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A Bonfire and A Dutch Baby

What did you do with your Christmas tree this year?  Remember – I am catching up on posts – we took this down weeks ago!  Typically we pay a Boy Scout to recycle ours as a fundraiser, but this year no Scouts knocked on our door.  They always wince when they see the twelve foot tree so maybe it was for the best.

Everybody always asks “Why such a big tree?”  Well, I was allergic as a kid and never had a living tree until I was 21. We’re talking an artificial white tree with velvet bows arranged just so.  Quite lovely and very memorable but not exactly real.  Even the “kid tree” decorated with candy was plastic and white.  It was Florida in the 70’s and my parents defined hip.  Since then, my husband and kids have made up for my lost years by going BIG.

This year’s tree barely made it in the front door.  It was a monster, twelve feet tall and almost as wide. Let’s just say it had so much character the guys at the tree lot were thrilled to see it go to a good home.  Taking it out was a bit of a conundrum so we just did what any sane people would do; snipped off the lower branches, sawed it in pieces in the house and carried it out back to the fire pit.

Can I say it is downright SCARY to see how quickly a brittle tree is consumed by flames?  I always scoffed at the idea that a tree could catch fire in the house but I feel compelled to say keep your tree watered well and never leave the lights on when you aren’t home!

Just a few branches from this year's twelve foot tree. Brittle evergreens burn fast and hot.

Taking Just a few branches from this year’s twelve foot Christmas tree. Brittle evergreens burn fast and hot.

We usually roast some hot dogs on sticks followed by marshmallows over the embers but this fire was too hot and quick.  We opted for espresso (from my new Christmas toy) and an apple Dutch Baby.  We were still on vacation and it was great!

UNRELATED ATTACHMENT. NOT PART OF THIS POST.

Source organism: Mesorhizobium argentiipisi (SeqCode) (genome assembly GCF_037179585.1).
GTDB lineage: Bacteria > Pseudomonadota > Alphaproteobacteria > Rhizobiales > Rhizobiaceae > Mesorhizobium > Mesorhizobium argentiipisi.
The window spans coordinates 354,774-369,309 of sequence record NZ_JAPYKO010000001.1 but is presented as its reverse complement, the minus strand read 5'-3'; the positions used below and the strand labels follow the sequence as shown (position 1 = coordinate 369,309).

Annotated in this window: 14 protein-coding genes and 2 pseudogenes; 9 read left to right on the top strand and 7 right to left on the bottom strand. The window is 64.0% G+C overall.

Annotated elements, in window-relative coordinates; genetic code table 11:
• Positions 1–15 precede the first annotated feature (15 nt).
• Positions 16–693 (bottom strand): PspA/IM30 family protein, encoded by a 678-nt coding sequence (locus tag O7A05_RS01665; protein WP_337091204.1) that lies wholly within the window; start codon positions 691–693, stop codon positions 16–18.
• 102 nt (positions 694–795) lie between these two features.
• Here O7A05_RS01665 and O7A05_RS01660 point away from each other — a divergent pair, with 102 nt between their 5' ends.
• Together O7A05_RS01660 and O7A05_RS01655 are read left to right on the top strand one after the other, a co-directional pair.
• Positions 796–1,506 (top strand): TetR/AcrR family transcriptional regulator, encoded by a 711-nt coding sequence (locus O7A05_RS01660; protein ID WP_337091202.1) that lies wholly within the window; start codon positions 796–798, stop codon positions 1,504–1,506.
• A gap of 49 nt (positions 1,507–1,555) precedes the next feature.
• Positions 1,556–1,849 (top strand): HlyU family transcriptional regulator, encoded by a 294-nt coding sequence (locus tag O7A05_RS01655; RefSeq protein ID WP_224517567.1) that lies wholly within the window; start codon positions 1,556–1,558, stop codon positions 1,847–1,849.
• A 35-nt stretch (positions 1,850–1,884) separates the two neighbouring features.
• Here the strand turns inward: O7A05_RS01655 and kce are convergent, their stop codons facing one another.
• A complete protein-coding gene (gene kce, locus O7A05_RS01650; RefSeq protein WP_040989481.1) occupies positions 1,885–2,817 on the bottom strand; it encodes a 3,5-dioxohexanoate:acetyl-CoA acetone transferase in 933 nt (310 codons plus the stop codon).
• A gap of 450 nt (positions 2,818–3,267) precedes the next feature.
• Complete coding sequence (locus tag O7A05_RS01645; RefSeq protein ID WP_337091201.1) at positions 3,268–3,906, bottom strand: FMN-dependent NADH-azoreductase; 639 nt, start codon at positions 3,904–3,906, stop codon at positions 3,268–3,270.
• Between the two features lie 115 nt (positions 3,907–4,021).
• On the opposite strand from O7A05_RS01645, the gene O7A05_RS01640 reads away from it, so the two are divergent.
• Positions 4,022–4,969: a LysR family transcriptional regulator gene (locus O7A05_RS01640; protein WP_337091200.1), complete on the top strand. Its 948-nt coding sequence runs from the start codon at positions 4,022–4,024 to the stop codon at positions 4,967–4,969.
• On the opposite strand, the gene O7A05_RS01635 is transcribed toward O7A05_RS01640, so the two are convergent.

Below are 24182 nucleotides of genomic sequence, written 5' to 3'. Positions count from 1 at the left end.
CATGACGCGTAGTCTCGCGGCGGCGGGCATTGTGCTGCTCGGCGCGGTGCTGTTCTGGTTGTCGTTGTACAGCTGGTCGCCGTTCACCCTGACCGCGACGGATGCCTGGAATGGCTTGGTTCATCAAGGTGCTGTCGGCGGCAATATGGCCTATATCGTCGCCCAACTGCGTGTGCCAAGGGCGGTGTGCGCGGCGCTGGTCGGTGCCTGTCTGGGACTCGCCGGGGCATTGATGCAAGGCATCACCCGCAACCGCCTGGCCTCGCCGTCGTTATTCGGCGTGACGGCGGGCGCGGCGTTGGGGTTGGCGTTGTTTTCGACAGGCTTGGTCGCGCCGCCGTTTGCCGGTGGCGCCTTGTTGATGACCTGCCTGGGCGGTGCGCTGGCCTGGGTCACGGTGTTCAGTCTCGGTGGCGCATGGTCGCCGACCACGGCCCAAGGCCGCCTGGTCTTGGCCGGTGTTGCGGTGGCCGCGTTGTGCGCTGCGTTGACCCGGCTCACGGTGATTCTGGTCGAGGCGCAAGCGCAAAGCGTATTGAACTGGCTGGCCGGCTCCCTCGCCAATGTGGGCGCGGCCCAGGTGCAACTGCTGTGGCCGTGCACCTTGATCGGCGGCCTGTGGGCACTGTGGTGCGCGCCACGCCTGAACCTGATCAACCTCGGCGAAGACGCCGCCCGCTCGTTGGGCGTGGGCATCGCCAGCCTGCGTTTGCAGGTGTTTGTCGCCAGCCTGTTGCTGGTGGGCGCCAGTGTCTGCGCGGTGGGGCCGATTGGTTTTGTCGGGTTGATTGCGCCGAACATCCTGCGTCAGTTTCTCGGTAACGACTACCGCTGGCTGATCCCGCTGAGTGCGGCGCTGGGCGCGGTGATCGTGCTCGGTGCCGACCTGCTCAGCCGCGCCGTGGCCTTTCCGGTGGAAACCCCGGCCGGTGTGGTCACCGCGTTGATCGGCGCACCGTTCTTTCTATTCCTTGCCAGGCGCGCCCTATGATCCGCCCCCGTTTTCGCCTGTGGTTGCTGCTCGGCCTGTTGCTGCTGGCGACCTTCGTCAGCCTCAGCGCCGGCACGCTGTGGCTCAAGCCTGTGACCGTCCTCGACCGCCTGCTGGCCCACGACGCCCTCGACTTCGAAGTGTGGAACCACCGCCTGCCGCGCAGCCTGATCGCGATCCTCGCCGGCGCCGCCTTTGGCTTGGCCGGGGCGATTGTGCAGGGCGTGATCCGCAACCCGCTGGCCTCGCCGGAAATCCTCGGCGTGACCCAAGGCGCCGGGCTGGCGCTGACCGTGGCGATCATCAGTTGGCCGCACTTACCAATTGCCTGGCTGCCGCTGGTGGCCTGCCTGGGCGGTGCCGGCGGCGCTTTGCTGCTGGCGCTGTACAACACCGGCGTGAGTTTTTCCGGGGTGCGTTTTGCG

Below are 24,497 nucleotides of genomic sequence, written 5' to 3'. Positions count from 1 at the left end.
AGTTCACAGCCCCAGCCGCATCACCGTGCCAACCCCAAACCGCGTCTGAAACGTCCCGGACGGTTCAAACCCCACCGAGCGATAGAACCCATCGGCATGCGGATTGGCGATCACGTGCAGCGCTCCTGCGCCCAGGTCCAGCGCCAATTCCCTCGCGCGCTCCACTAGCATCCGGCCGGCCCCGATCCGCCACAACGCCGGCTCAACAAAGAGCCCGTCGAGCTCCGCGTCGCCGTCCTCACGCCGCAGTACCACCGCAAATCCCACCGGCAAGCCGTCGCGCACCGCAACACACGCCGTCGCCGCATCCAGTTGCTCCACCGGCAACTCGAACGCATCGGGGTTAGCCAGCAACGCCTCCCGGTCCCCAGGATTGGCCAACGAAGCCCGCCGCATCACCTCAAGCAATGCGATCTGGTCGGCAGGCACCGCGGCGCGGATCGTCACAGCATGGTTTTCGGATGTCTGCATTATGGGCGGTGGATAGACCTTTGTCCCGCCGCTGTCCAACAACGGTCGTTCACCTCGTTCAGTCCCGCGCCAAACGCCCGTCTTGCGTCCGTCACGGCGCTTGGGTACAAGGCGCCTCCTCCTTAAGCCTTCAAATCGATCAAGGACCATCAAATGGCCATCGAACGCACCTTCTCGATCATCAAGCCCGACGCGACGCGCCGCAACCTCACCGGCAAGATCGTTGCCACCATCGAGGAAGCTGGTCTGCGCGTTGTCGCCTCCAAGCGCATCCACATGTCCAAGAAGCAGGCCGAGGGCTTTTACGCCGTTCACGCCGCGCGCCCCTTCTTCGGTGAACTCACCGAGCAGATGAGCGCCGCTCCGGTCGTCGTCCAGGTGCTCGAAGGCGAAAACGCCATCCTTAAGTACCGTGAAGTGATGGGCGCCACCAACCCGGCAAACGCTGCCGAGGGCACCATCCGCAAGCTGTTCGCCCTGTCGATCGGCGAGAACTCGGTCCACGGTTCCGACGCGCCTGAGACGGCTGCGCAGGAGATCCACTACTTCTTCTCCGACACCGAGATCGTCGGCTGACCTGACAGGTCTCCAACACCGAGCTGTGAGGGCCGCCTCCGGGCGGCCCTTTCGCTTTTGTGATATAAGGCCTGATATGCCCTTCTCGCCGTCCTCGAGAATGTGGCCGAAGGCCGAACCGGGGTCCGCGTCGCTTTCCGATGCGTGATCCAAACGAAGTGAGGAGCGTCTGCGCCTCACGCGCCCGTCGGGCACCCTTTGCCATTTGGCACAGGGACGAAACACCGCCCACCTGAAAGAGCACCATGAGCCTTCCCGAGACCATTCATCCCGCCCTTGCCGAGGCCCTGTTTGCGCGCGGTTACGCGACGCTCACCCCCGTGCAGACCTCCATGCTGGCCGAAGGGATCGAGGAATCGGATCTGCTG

Apples and espresso grounds and eggshells, oh my.  Random banana peel too.

Apples and espresso grounds and eggshells, oh my.  Random banana peels too.

If you’ve never had one, a Dutch Baby is a fast, easy to make, puffy crepe-like pancake prepared in a cast iron pan, often with sautéed fruit.  It’s pretty to easy to eat the entire pan in one sitting.

A "Dutch Baby" pancake.  Serve this with a little heavy whipping cream or some good vanilla ice cream ... heaven.

A “Dutch Baby” pancake. Serve this with a little heavy whipping cream or some good vanilla ice cream … heaven.

I’ve almost memorized the simple Joy of Cooking recipe, but you can use this similar one.  Instead of preheating my pan in the oven, I sauté the apples in butter with a tiny bit of sugar, then add some extra butter so the pancake does not stick.  Give it a try on a lazy Sunday and see if it doesn’t put you in a holiday mood.

 

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Compost is Messy, Just Like Life

Is it too late to say Happy New Year?  Even though it’s already late January it feels like Christmas was just a few minutes ago.  I’ve been meaning to post for days … well, actually for six months now …

Where have I been?  It’s a simple answer but a complicated response.  One week last July I received two passing comments along the lines of “no one reads this blog anyway” and “if you had a different format you might attract more readers.”  Those criticisms stung.  I wasn’t writing for readership.  I loved the colorful melange of scraps in those buckets, the meals that had created those scraps, the satisfaction of words on paper (or screen) and the resultant memories.  Was I really just wasting my time?

Instead of ignoring those thoughtless words and carrying on, I buried them.  I pushed them deep inside but rationalized that other people always see things more clearly.  I argued (with myself) that I had nothing to offer and it probably WAS a waste of time.  I heaped self-criticism upon self criticism and aired those harsh words (to myself) regularly.  Along the way I kept composting and photographing but the only writing I did was in my head. Eventually I stopped taking photos. I tossed my kitchen scraps in the trash. I put the entire endeavor asleep for the winter.  I was done.